Sirop de Liège
Sirop de Liège (French for syrup from Liège, Luikse stroop in Dutch) is a Belgian jam or jelly-like spread made of evaporated fruit juices. Apple and pear juices are used, and date or other fruit juices can be used as well. It could be considered a form of apple butter, or a syrup, albeit a soft, solid syrup.
Sirop de Liège is created by reducing (boiling off the water from) the constituent fruit juices. After several hours, the resulting product is a soft brown paste that is just barely translucent.
Sirop de Liège, as its name would suggest, comes from the Liège region of Belgium, which roughly corresponds to the modern province of Liège. Many syrup makers were historically found there, though today syrup makers are primarily concentrated in the land of Herve region in the north-east of the province. The best known syrup maker is Meurens in the Aubel municipality, which produces two thousand tonnes of it per year under the trademark Vrai Sirop de Liège/Echte Luikse stroop. The area is rich in smaller producers including Charlier in Henri-Chapelle, or Delvaux in Horion-Hozémont.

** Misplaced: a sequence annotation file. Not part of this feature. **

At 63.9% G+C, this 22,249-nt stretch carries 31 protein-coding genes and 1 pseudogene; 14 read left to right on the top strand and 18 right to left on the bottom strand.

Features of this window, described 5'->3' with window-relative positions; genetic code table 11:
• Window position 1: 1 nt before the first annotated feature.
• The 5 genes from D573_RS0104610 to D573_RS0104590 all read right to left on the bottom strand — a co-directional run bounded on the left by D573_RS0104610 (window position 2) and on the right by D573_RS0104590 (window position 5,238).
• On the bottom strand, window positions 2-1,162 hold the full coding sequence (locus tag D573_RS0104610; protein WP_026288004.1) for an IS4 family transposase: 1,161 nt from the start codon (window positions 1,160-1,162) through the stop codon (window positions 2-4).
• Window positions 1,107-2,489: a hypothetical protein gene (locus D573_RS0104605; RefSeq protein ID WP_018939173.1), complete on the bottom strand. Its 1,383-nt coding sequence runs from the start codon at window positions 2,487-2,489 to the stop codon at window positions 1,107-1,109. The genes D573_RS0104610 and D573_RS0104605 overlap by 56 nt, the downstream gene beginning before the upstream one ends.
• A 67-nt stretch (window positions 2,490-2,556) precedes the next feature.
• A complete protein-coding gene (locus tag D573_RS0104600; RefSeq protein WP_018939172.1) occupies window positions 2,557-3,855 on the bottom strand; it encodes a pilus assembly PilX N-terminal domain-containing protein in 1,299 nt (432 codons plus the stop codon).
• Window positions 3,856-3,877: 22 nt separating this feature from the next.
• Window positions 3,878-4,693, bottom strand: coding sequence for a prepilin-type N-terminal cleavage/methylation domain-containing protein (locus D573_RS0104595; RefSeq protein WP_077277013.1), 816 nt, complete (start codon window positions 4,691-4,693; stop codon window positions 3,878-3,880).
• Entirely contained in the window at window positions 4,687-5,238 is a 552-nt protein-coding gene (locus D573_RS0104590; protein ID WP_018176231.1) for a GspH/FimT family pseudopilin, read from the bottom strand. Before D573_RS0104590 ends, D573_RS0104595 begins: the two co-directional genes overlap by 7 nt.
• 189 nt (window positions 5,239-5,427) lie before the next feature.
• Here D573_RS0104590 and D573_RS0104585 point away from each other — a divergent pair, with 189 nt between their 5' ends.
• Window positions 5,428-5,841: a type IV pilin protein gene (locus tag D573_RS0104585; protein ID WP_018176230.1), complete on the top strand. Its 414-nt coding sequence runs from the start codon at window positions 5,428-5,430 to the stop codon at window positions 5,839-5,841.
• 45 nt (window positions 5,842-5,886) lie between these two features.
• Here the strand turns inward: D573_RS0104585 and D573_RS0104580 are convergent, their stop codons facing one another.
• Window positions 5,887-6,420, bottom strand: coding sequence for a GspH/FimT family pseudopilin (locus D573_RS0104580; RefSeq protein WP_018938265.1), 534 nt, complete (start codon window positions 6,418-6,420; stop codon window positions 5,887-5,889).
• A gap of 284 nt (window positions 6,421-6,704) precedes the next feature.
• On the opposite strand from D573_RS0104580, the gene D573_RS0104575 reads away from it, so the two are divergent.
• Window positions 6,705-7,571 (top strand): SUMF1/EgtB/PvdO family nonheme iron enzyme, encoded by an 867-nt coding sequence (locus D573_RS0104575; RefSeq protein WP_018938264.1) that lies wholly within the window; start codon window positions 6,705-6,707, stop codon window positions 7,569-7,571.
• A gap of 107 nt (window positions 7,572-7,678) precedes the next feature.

It is also used as a sauce or part of a sauce in numerous dishes, serving as pancake sauce on boûkète, or on lacquemant waffles, or sauce for the cooked pear dessert of cûtès Peûres. Sauces with sirop de Liège are even used in the meat dishes boulettes liégeoises (meatballs) and lapin à la liégeoise (rabbit).
- Apple butter - sirop de Liège could be considered a type of apple butter, though sirop de Liège always includes pears and often includes other fruits as well
- Appelstroop - a similar Dutch spread, usually made without pears
- Birnenhonig - a similar Swiss spread made of pear juice
- Nièr beurre or black butter - a similar Jersey spread made from apples and spices
- Vin cuit - a similar Swiss reduction